We only spent a few minutes at the campus to indulge my nostalgia. Car parking seems as popular as it was in my day, although I did glimpse some covered cycle parking. The road through the site is still laid out for motor traffic which separates the main campus from some other buildings and bizarrely there were signs to remind pedestrians that traffic had priority at crossing points.

We then headed back along College Way to pick up The Alban Way, which is a path created from a disused railway which was the Hatfield to St Albans branch of the Great Northern Railway;


It was mainly pleasant, if secluded in places. Along the section we rode, there were connections to housing and other streets which means the route has some utility use. At one point we crossed St Albans Road west (the road to the Galleria) which was about as close to the town centre it gets.



Above, The Alban Way crosses Lemsford Road, sadly not on the old railway bridge which has long gone to leave its abutments to prove it was there.

We eventually arrived back at the junction where the A1000 turns into Hertford Road and we joined a shared-use cycle track (NCN 12) to continue our journey north. We passed a floating bus stop;


We then continued along a section which appears to have been constructed as a shared-use track, but "upgraded" to be segregated with paint. The route crossed Lodge Drive with an unlawful use of the "elephant's feet" road marking;


At one of the slip roads for the A414, we used a old (but helpful) cycle signals;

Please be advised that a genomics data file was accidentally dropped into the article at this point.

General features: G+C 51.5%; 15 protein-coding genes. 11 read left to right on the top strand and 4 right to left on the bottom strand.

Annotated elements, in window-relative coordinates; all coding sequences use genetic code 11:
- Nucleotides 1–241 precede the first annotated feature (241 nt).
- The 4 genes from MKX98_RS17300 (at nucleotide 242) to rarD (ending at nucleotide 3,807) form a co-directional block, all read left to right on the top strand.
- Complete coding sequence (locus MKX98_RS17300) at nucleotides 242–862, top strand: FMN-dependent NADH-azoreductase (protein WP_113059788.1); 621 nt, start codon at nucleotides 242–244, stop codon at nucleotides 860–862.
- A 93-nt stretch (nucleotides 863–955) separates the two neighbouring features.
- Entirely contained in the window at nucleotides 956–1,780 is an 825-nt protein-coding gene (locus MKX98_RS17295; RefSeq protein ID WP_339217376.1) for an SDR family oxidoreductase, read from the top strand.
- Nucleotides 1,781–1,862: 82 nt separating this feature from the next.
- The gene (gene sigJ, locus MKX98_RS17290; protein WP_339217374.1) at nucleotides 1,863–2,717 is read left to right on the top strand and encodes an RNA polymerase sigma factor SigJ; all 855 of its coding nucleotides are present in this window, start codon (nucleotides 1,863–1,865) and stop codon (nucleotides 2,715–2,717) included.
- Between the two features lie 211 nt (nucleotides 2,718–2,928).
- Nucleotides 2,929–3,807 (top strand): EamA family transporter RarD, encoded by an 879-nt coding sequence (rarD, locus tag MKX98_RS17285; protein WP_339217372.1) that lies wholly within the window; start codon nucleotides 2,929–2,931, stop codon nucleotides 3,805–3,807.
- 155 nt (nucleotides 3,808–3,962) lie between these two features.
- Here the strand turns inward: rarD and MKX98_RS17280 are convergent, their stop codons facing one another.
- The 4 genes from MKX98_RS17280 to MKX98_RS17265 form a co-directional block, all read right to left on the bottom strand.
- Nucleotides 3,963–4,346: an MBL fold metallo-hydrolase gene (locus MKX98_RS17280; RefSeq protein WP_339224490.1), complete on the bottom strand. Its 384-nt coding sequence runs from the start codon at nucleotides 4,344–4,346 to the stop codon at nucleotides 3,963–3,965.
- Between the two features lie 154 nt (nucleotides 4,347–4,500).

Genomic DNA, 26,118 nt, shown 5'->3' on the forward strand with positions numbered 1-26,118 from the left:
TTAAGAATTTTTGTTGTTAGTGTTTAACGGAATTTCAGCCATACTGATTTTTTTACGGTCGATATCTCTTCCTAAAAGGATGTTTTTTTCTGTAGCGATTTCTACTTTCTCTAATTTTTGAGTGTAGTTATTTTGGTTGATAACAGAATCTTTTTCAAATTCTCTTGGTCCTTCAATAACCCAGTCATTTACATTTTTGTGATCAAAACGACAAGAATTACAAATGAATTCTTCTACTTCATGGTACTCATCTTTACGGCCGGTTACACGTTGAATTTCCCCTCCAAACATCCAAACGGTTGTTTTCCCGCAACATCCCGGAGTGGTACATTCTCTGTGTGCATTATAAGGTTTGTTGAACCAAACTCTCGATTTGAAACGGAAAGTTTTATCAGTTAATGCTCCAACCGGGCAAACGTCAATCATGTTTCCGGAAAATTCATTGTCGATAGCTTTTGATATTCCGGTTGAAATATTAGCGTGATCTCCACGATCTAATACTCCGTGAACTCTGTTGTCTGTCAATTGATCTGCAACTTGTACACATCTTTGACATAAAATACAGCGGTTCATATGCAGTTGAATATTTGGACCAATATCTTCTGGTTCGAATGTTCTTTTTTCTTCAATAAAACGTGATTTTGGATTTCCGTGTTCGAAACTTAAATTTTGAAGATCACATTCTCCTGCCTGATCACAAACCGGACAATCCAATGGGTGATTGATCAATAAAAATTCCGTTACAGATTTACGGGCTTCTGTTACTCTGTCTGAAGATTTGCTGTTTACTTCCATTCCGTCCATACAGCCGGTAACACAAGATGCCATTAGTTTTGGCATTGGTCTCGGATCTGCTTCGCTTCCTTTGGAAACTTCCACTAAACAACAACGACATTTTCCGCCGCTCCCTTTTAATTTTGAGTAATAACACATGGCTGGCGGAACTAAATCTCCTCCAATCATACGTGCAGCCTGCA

By now, the route was a shared-use cycle track again. Given that we were away from places people would be walking, it was an appropriate treatment. It was also coloured red which was interesting - could there be a little bit of Dutch influence.

At one point, we had to cross the A1000. We were given a refuge, but it was tight and would have been no use to those with trailers or longer non-standard cycles. Even on a Sunday, the road was busy and it took a while to find a gap.


We continued a while longer where the track had received painted separation from the non-existent pedestrians (below);


And then finally for this post, we entered the outskirts of Welwyn Garden City where we joined a ramp which was a tantalising example of some more highway engineering which we seem to have forgotten.

2 comments:

  1. Very interesting to read your comments on my home town. Do please go to WelHatCycling.org.uk to read about the missing route across the town centre. I was lobbying a county councillor about I last week. The cycle route by Queensway is on of our minor victories. At Mill Green the cycle path I red as what is supposed to happen is cyclists on one side of the road and pedestrians on the other to avoid the very narrow bit on the A414 Bridge.
    Cheers
    Adam

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  2. We probably should have explored a little more, but the clock was ticking (see part 2 when I write it!). Yes, the A414 makes sense - although people were walking on "our" it probably doesn't matter too much!

    You'll have to direct me to the missing route - I could see it on the website.